Guadalupe McCall Joins GFU English Faculty
Reported by Alicia Pacheco
Guadalupe McCall began writing poetry as a demonstration for her eighth grade students in San Antonio, Texas, and is now an award-winning author. Her next big step is taking on the role of professor at George Fox University (GFU) and using this platform to encourage young people to use their voices for change.
McCall has joined the English Faculty at GFU after 20 years of experience teaching English to middle and high school students. “I want to create more people working towards a better world,” said McCall.
Although McCall has published four successful novels, she did not originally set out to write. It was a challenge she gave her eighth grade students in San Antonio that led her to begin writing her first book. As she was teaching these students how to write poetry, she began writing poetry alongside them.
“I wrote a poem. They wrote a poem. At the end of the unit, they had a poetry book and I had a poetry book,” said McCall.
After 10 years of teaching poetry through this method, McCall found she had a large collection of poetry, many about her childhood. These poems eventually came together to create her first book, “Under the Mesquite.”
It was in the editing process of this book that McCall began to feel that writing was God’s calling for her.
McCall alludes to her mother’s cancer throughout the book. When her editor asked McCall to speak more openly on the topic, McCall was confronted by an incredibly difficult decision.
“At this point I was mad. I barely survived it the first time. I just thought, ‘I can’t relive that,’” said McCall.
As McCall prayed for peace, she began to see her purpose was to write this book for children going through loss just as she had. With this realization, McCall began to take her writing more seriously and understand its importance.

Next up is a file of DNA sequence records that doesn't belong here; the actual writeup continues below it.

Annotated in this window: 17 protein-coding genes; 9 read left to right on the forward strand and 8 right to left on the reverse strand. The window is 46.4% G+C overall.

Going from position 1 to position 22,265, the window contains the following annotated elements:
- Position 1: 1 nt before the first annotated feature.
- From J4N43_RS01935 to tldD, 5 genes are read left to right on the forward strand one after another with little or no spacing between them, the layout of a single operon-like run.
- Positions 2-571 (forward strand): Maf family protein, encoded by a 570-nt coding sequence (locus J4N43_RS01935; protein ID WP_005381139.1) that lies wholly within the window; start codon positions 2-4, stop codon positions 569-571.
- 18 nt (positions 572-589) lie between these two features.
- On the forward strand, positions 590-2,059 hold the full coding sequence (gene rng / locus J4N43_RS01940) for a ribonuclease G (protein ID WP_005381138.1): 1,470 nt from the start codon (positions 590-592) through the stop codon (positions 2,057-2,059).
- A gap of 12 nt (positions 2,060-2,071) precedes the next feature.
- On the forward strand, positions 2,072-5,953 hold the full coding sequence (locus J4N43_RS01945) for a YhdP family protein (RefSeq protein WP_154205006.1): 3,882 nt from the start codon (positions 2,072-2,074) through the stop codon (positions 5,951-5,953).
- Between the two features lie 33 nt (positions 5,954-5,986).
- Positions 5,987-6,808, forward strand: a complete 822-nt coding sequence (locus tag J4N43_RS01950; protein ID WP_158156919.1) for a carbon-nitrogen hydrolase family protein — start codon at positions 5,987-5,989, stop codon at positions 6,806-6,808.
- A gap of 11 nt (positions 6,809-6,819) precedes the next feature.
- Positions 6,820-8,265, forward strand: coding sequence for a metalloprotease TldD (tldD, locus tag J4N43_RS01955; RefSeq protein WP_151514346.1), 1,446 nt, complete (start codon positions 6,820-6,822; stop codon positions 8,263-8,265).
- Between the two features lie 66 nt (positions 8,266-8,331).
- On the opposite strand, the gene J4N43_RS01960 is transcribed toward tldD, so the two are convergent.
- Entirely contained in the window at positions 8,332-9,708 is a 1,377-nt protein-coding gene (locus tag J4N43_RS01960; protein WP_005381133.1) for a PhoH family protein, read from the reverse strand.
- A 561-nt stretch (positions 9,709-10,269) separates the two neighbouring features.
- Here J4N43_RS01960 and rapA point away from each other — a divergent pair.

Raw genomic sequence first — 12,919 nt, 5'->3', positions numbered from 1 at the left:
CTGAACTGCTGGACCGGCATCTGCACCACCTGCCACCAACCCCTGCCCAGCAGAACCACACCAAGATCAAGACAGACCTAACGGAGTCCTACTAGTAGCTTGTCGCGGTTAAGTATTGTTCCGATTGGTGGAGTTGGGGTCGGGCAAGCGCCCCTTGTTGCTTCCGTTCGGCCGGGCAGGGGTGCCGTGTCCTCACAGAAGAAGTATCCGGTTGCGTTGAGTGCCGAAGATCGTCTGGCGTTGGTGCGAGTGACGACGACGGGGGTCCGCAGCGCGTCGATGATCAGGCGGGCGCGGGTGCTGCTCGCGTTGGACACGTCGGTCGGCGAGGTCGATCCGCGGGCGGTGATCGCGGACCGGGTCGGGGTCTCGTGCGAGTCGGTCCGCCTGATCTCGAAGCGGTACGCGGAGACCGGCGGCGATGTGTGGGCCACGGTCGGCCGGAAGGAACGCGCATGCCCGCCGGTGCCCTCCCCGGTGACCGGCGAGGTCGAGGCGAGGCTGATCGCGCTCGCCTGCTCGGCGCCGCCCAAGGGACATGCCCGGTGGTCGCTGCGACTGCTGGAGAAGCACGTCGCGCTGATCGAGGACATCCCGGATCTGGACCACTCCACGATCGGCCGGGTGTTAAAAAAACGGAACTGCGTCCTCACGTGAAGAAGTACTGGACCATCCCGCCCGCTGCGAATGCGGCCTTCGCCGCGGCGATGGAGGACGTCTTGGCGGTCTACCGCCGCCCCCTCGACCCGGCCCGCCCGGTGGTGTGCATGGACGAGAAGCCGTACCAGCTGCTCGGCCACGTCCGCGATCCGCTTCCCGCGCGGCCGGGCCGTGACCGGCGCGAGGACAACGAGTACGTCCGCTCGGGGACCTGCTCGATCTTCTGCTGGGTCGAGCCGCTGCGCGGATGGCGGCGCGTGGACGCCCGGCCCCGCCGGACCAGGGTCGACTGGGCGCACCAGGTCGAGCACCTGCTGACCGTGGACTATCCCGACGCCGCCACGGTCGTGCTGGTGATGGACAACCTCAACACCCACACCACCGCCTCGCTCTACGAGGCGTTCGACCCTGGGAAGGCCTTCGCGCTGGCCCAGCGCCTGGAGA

McCall describes this time as a “journey of understanding that as a writer I did not come to the world to get published. I came to the world to help others.
“I don’t fight it anymore. This is God’s gift to me. I just do his work,” said McCall.
After publishing her first book, “Under the Mesquite,” McCall began traveling to colleges across the U.S. to speak. “When I was doing public speaking I spoke a lot about purpose and giving a voice to minorities.”
McCall speaks about social justice issues and advocating for children. As she was visiting universities she met many other writers, and most were working as professors.
“They came and said you belong up here and we need you here,” said McCall about being coaxed by her colleagues to consider teaching at the university level. Convinced that God wanted her working at a university, McCall went on to receive her MFA from University of Texas El Paso.
McCall was attracted to GFU because of its mission statement and its focus on diversity and encouraging students to engage with the community.
McCall is already making an impact on students at GFU.
Helena Ducusin, a sophomore currently taking Studies in Writing with McCall, recently switched her major from Elementary Education to English largely because of the encouragement she received from McCall. “She says ‘when you get published.’ She talks with so much certainty about us. It’s so rare to have someone believe in you that much,” said Ducusin.
With McCall, students have access to a mentor who has been through the process of getting published. “She can speak from experience and that’s a really valuable thing,” said Gary Tandy, chair of the Department of English and Theater.
Not only is she a great mentor for those who hope to be published writers, her experience as an English teacher allows her to also be a mentor to the English students who hope to teach. “She’s one of those professors who is really inspirational. She makes me want to be like her as a teacher, with her passion,” said Kailey Newkirk, a freshman English major.
McCall believes with all these roles she plays, as mentor, writer, and teacher, that her purpose is to encourage students to speak up for themselves and the issues they feel passionate about.
“We’re not going to change everyone by speaking but we’re not going to change anyone by staying closed up,” said McCall.